2. this diverse collection of professionals is part of an elaborate disinformation campaign being used to manipulate public perception and opinion.

In other words, there is either a highly organized attempt to reveal a spectacular yet hidden truth to the rest of humanity, or there is a highly organized attempt to use information warfare as a means to shape the collective consciousness. Either the U.S. government has engaged in a massive conspiracy for nearly a century to hide important truths from its own citizens. Or it is involved in a massive conspiracy today to manipulate Americans’ minds en masse. At a time when political leaders love to speak about the virtues of “democracy,” either possibility confirms a staggering disrespect for popular sovereignty.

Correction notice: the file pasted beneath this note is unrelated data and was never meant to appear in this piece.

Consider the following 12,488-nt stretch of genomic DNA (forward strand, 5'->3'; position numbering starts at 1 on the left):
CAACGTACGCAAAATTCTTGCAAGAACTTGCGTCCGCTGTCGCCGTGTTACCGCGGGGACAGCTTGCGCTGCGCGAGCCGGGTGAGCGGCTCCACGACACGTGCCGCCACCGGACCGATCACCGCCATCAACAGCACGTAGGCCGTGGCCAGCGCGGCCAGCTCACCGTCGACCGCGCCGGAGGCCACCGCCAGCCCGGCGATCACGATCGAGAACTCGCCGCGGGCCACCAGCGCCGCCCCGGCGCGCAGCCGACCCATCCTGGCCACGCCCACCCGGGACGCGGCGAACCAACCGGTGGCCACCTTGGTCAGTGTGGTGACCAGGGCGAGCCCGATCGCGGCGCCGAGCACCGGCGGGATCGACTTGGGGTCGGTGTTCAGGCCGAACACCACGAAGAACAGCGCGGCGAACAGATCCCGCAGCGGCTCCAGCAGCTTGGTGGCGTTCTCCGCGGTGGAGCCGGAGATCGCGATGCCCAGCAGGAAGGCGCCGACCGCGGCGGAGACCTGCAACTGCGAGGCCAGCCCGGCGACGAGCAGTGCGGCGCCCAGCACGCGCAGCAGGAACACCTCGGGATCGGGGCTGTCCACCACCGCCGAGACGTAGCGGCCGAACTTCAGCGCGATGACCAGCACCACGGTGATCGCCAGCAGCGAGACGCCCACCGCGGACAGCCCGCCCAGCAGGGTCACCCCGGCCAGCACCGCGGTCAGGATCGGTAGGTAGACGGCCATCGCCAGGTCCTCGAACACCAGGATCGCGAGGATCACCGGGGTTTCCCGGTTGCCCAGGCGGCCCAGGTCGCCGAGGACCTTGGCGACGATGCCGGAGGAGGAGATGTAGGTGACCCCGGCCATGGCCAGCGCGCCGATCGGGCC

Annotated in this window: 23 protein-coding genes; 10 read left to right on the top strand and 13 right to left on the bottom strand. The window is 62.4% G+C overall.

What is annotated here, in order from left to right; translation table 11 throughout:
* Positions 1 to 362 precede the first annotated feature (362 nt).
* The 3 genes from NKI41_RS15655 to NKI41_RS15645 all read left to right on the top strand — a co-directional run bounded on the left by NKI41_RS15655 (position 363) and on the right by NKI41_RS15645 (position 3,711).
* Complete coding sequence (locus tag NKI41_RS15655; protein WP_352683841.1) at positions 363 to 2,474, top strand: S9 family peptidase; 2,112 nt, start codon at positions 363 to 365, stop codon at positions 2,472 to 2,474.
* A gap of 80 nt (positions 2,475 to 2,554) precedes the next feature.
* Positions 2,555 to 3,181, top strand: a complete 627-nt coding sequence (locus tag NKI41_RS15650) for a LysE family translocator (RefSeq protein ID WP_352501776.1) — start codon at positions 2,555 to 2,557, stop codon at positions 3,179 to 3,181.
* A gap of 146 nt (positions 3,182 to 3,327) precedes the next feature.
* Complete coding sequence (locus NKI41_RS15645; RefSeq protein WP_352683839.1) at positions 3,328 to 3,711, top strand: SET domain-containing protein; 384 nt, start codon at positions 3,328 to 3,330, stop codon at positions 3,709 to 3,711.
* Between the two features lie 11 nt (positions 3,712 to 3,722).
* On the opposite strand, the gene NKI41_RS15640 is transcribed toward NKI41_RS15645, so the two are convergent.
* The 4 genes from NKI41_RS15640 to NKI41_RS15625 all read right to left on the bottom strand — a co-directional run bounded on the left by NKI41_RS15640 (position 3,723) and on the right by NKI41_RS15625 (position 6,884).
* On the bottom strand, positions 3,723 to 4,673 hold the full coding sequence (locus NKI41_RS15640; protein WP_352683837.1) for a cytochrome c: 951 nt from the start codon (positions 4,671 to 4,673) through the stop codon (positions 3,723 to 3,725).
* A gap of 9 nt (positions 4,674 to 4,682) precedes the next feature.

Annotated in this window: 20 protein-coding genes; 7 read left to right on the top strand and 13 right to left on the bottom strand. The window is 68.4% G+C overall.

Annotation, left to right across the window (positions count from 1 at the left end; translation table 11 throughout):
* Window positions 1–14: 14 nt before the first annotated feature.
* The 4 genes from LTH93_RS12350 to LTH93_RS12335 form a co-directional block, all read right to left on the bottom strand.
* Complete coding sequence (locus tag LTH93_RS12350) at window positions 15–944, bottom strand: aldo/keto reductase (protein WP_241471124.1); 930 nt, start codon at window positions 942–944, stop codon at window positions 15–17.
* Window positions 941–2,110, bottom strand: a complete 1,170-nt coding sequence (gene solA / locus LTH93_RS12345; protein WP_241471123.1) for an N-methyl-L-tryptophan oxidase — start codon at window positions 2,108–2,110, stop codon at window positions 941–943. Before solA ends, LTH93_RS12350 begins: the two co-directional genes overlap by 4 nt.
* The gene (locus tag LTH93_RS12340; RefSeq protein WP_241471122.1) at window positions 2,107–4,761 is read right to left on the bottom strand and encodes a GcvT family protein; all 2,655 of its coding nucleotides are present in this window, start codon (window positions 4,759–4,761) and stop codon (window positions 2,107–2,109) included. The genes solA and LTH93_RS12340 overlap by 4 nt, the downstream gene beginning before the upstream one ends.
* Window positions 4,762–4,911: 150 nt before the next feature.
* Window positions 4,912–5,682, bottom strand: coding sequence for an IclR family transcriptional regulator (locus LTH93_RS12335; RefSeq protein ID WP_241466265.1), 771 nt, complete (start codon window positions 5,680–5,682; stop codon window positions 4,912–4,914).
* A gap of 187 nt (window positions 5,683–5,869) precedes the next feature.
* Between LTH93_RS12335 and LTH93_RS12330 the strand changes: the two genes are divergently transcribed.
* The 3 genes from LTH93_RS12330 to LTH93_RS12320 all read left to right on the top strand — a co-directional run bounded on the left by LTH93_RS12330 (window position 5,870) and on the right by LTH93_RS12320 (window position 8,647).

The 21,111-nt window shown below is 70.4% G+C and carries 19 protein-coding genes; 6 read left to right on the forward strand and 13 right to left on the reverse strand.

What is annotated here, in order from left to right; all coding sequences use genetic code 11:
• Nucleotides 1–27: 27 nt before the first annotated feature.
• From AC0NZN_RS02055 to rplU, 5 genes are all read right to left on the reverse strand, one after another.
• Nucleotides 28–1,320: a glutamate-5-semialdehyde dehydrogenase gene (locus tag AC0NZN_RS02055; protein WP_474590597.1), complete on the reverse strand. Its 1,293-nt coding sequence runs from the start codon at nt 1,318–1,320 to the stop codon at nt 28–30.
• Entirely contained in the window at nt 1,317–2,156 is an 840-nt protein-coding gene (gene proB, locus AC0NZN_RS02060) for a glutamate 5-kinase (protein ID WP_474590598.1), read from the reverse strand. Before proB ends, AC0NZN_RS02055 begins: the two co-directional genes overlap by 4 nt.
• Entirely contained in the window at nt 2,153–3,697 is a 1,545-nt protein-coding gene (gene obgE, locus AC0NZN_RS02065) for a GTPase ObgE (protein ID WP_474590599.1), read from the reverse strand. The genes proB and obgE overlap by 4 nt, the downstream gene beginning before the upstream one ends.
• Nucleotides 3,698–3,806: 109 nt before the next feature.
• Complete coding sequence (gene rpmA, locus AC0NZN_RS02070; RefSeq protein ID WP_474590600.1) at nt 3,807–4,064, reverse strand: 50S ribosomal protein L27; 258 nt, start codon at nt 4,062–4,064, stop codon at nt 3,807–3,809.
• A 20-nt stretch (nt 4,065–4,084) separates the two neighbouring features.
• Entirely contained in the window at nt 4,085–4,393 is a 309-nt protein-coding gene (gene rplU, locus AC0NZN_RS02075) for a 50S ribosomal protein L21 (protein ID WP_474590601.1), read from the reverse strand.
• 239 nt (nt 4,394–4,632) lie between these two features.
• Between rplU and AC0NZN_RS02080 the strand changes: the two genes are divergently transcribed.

That is a fairly stinging indictment against Western government and society. People are bombarded with so much government-sanctioned propaganda and outright lies that they never know whether official statements are true. Outside institutions — including academia and the news media — have embraced so much “fake news” over the years that their reputations are in no better shape. The end result is that nobody in a position of authority is trusted or believed.

The “bombshell of the millennium” explodes right outside Americans’ doors, and the public largely shrugs because it accepted an ugly truth long ago: it is constantly being deceived. With all due respect to our extraterrestrial friends, perhaps that is the most important news story of our time.

(JB Shurk writes about politics and society, and is a Gatestone Institute Distinguished Senior Fellow)

{Reposted from Gatestone Institute}